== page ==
For the purpose of this particular project, ICRAF scientists took a new approach by training farmers in techniques and principles, while simultaneously providing them with the agronomic tools - such as the use of planting basins, improved composting of farmyard manure, and inclusion of trees on farm - in order to innovate with methods best suited to their land and socio-economic context. As Dr. Winowiecki pointed out:
The consultative process with farmers started at the inception of the project discussing the challenges that they are facing and what questions they had about farming techniques. And it turns out that they really wanted to know about tree planting in the drylands. They had questions about how to grow different varieties of high value tree crops for nutrition as well as income. They also had questions about dryland farming practices suitable for cereal crops to reduce soil erosion and increase the soil moisture retention.
To further the learning, nested communities of practices were established to facilitate knowledge generation and sharing within and between stakeholder groups (farmers, development and government agencies, and research organisations). Thanks to this consultative process, the ICRAF team were able to choose, with stakeholders, three or four major themes that could be tackled in the lifetime of a project. A range of options was then provided per theme. For example, one major theme was how to increase soil water conservation and reduce erosion and so the use of planting basins were recommended which are very effective in West Africa for this very purpose. Farmers collectively decided to dig pits of varying different sizes and refill them with composted manure. Depending on their individual contexts, the farmers were then able to innovate around this model by increasing the basin size or depth or indeed the number of basins. Another theme was how to contribute to Kenya’s ambition to increase tree cover, by increasing tree survival on farms, particularly in the drylands. The project collaborated with farmers, development partners, Kenya Forestry Service (KFS), County Government, and other government entities to trial various tree planting methods including fencing, different hole sizes, different tree species, manure and mulch applications to observe which options performed best under the various conditions. ICRAF has also worked closely with the Kenyan government, and thanks to this collaboration, planting basins are now being promoted in their agriculture extension programme. Building on this national collaboration, and as Dr. Winowiecki commented:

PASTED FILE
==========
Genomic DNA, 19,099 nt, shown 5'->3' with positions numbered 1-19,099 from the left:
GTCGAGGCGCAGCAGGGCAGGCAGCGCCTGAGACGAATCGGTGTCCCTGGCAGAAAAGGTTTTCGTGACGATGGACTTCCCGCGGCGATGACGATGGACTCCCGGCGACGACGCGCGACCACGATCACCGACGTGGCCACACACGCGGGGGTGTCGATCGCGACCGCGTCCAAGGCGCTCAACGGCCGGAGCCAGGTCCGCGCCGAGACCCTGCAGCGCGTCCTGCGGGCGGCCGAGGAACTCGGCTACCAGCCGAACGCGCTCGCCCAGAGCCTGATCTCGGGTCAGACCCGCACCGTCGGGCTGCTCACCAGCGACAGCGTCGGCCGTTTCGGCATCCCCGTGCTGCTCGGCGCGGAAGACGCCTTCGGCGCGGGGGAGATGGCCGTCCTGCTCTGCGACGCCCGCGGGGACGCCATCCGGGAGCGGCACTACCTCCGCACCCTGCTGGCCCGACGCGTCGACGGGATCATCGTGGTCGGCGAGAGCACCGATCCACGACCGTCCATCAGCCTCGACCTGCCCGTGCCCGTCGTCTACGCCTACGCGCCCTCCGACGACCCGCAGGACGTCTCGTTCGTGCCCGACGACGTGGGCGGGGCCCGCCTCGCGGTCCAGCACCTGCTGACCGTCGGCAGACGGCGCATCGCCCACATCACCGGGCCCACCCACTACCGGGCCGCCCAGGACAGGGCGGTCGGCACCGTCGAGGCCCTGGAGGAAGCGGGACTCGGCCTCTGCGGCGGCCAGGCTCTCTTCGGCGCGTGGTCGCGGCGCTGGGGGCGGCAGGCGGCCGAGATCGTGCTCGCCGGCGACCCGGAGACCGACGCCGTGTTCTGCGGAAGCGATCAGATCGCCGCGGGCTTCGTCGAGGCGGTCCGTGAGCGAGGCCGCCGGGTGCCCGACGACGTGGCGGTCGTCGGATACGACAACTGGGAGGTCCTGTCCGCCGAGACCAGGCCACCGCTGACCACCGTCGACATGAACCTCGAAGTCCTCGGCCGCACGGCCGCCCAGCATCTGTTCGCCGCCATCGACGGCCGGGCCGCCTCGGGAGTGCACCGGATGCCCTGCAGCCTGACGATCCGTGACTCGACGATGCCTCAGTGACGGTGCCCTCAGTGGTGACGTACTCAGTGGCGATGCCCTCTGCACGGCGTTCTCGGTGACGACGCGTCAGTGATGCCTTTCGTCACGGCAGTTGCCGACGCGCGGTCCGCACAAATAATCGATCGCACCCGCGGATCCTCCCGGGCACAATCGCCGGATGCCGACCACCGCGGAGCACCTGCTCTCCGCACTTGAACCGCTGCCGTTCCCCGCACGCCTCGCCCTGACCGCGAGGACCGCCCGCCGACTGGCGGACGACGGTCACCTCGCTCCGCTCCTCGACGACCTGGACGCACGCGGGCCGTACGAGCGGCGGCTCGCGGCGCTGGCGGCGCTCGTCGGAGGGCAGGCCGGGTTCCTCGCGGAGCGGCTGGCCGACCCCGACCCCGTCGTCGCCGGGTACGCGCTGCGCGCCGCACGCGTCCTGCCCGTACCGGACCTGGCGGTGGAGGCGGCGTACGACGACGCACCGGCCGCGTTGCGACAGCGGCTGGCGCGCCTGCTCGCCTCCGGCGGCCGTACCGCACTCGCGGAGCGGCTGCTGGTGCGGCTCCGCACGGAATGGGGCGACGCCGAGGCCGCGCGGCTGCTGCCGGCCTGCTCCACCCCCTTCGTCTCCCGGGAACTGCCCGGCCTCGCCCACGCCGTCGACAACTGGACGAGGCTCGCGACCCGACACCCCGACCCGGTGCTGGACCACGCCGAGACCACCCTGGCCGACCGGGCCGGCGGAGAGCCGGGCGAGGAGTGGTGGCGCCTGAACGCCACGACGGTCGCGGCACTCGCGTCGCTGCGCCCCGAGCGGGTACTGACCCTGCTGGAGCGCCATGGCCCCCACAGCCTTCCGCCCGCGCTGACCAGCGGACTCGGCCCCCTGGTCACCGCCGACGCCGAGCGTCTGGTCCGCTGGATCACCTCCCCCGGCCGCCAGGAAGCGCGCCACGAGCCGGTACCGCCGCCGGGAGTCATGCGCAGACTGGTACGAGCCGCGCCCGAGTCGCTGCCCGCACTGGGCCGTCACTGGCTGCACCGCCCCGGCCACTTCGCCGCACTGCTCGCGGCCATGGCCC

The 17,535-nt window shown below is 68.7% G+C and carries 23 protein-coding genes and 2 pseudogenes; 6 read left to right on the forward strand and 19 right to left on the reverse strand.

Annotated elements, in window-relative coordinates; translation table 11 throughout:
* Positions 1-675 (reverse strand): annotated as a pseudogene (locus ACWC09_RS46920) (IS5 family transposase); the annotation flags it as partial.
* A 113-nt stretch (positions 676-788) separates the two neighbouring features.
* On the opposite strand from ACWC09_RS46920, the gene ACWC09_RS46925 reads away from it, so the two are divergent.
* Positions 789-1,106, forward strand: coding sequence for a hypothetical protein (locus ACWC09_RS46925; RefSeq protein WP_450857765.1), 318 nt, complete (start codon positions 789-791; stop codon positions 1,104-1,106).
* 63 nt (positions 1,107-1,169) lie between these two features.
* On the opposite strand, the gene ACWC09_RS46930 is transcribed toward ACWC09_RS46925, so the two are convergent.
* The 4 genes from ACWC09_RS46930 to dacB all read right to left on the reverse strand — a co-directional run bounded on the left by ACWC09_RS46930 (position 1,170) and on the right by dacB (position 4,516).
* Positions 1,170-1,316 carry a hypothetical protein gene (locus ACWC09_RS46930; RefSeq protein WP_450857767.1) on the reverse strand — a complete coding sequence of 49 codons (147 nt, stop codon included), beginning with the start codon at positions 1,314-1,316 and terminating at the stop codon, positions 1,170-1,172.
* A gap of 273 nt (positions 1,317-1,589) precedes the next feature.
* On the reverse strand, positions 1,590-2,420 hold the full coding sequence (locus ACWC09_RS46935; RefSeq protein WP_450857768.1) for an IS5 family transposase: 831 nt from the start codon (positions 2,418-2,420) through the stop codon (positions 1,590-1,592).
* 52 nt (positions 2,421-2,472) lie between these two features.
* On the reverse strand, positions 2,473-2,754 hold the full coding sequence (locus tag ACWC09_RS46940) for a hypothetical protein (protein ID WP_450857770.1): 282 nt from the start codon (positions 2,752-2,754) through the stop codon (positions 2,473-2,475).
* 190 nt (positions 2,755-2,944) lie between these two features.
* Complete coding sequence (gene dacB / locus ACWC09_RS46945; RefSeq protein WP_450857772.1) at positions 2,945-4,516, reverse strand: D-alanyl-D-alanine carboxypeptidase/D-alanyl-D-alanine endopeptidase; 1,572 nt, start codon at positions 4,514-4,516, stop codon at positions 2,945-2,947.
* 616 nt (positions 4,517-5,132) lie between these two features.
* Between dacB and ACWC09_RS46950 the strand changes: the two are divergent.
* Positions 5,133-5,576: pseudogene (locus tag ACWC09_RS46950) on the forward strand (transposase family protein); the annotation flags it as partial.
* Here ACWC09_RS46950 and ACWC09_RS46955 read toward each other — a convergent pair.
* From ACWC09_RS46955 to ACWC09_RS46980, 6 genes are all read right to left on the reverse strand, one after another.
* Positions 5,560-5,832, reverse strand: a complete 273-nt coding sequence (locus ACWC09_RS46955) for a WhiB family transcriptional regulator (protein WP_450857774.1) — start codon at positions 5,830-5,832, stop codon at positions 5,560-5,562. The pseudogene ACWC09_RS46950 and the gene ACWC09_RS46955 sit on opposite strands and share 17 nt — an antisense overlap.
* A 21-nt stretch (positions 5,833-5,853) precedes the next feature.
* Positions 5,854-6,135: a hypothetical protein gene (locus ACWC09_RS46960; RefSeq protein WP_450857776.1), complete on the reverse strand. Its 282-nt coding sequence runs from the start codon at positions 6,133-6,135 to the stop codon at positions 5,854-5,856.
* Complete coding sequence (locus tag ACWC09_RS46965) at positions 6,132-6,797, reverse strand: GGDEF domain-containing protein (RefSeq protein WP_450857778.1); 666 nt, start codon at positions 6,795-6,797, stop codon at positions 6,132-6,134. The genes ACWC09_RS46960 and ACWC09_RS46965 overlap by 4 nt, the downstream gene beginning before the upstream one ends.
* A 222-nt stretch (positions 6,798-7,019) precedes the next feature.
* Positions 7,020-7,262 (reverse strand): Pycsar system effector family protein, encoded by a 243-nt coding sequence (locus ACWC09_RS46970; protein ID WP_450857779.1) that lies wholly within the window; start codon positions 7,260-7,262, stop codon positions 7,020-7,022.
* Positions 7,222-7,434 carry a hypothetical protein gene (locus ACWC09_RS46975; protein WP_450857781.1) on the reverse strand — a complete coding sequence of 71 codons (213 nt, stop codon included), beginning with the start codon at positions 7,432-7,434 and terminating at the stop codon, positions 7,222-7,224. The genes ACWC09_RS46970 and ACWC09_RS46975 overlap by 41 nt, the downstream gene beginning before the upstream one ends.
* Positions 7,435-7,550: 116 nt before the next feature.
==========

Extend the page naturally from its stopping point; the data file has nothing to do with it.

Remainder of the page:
We also have a strong collaboration with the county governments. So, we are now working directly with the county governments to develop an online hub where all the data from local restoration projects operating are displayed. The county governments are all being proactive and transparent towards restoring agricultural land. So, it's a really interesting process.